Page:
Randi’s blog, Sonya’s Story, is about her journey parenting daughter Sonya and sharing her journey with the rare genetic disorder, CDKL5. Sadly Sonya, or Sonzee as the family affectionately refers to her, died peacefully at home in February 2020.
An excerpt from Sonya’s Story:
When our daughter first had a seizure it was not like the movies. It was subtle, quick, and questionable. I honestly wonder how many times in her first days I missed, or how many I saw but attributed to something else. I often wonder if I felt them in-utero, or if her first one occured right after birth. In hindsight, the “wonky eye movement” we have learned are her trademark seizures. So many times these will be missed by those who are unfamiliar with her, to be honest, even those who know her extremely well can still miss these types. They happen when you turn your head to tie your shoe, when you blink, or when you rub your eyes. They are less than a second and look benign, but just as devastating to her brain as her other types because they tend to occur in clusters, seconds apart, and for lengthy periods of time. So many times when I point out a seizure to someone who has just met Sonzee the responses are always the same, “Oh wow, I never would have known that was seizure” and “How did you know that was a seizure?” The thing about seizures is that they are not always obvious and they are not what you might envision. READ MORE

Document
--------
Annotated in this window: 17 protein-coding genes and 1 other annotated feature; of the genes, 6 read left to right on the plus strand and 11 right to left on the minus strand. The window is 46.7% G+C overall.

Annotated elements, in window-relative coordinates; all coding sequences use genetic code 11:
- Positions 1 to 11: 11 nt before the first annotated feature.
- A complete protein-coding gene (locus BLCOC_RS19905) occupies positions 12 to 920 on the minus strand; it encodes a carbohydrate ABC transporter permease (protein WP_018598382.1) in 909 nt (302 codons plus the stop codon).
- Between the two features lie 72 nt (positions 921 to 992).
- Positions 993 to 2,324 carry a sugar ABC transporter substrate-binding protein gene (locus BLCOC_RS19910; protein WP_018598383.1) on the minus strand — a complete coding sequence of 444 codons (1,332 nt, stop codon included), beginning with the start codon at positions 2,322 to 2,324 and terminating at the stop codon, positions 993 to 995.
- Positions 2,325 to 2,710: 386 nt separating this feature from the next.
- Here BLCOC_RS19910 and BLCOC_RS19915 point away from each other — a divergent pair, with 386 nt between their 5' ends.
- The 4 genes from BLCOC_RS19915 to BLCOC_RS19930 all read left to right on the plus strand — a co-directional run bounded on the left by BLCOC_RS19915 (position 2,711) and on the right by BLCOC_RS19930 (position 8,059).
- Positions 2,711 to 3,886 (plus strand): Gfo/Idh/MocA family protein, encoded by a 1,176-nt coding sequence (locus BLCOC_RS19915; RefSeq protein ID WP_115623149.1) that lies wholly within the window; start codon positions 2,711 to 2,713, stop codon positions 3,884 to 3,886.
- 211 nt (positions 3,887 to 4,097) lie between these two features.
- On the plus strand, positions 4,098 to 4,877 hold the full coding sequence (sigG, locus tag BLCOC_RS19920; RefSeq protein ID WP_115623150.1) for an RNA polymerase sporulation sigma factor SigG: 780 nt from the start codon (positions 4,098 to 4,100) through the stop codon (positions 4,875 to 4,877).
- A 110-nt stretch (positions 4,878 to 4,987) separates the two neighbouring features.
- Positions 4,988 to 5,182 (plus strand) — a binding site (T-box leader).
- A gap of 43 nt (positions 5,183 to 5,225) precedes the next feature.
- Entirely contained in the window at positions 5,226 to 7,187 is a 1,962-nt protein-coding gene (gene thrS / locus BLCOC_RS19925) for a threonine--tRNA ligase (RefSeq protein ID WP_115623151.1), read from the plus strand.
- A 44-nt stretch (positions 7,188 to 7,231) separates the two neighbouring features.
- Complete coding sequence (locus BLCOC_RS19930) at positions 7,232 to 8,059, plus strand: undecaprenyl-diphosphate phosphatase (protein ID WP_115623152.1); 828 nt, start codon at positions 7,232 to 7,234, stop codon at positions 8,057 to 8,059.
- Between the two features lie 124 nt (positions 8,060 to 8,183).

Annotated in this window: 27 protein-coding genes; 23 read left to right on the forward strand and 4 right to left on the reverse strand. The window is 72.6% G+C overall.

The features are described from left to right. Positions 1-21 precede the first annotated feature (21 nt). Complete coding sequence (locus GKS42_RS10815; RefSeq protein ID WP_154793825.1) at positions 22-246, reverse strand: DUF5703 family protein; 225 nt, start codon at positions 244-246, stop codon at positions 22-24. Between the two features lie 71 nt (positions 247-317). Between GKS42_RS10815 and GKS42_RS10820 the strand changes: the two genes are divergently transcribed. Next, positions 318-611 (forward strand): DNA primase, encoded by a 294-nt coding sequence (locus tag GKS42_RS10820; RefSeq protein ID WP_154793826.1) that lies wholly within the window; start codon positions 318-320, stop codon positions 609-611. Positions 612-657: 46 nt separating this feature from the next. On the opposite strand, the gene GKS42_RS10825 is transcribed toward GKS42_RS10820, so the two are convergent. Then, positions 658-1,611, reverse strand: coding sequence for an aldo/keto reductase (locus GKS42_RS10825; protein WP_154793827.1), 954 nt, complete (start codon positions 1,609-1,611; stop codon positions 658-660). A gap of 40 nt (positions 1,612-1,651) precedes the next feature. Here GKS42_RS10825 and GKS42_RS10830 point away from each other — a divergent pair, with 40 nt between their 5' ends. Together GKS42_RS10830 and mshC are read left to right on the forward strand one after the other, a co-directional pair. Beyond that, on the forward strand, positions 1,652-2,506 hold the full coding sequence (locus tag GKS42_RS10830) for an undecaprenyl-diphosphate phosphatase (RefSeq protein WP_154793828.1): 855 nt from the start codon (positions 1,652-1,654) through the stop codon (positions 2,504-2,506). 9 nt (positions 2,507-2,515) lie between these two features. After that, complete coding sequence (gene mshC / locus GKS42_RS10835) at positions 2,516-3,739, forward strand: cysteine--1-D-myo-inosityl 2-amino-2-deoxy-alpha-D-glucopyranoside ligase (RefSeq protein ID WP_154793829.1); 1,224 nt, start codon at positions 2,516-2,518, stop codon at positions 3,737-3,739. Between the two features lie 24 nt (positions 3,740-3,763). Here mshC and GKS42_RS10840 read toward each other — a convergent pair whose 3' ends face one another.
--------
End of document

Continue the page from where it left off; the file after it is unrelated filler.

According to the International Foundation for CDKL5 Research,CDKL5 deficiency disorder is a rare developmental epileptic encephalopathy caused by mutations in the CDKL5 gene, and this can manifest in a broad range of clinical symptoms and severity. The hallmarks are early-onset, intractable epilepsy and neurodevelopmental delay impacting cognitive, motor, speech, and visual function. Although rare, the occurrence is believed to be ~1:40,000 -75,000 live births, making it one of the most common forms of genetic epilepsy.
The CDKL5 gene provides instructions for making proteins that are essential for normal brain and neuron development. The CDKL5 protein acts as a kinase, which is an enzyme that changes the activity of other proteins by adding oxygen and phosphate atoms (a phosphate group) at specific positions. Researchers have not yet determined which proteins are targeted by the CDKL5 protein.
CDKL5 was first identified in 2004, it stands for cyclin-dependent kinase-like 5, and its location is on the X chromosome. The X chromosome is one of the sex chromosomes; females have two X’s, and males have one X and one Y chromosome. The letters are an abbreviation of the scientific name of the gene, which describes what it does. The CDKL5 gene was previously called STK9. Many cases have been identified in boys, but because of the location of the gene, CDD mainly affects girls.
This genetic mutation has been found in children diagnosed with Infantile Spasms, West Syndrome, Lennox-Gastaut, Rett Syndrome, cerebral palsy and autism. However, it is important to note that scientists and doctors do not know what causes CDKL5 mutations, or the full spectrum of CDKL5 disorders at this time. It is likely that there are many people affected by CDKL5 who have mild symptoms and no seizures. With continued research and awareness of CDKL5, we hope to build a more comprehensive understanding of the spectrum of this disorder, and begin the search for a desperately needed cure.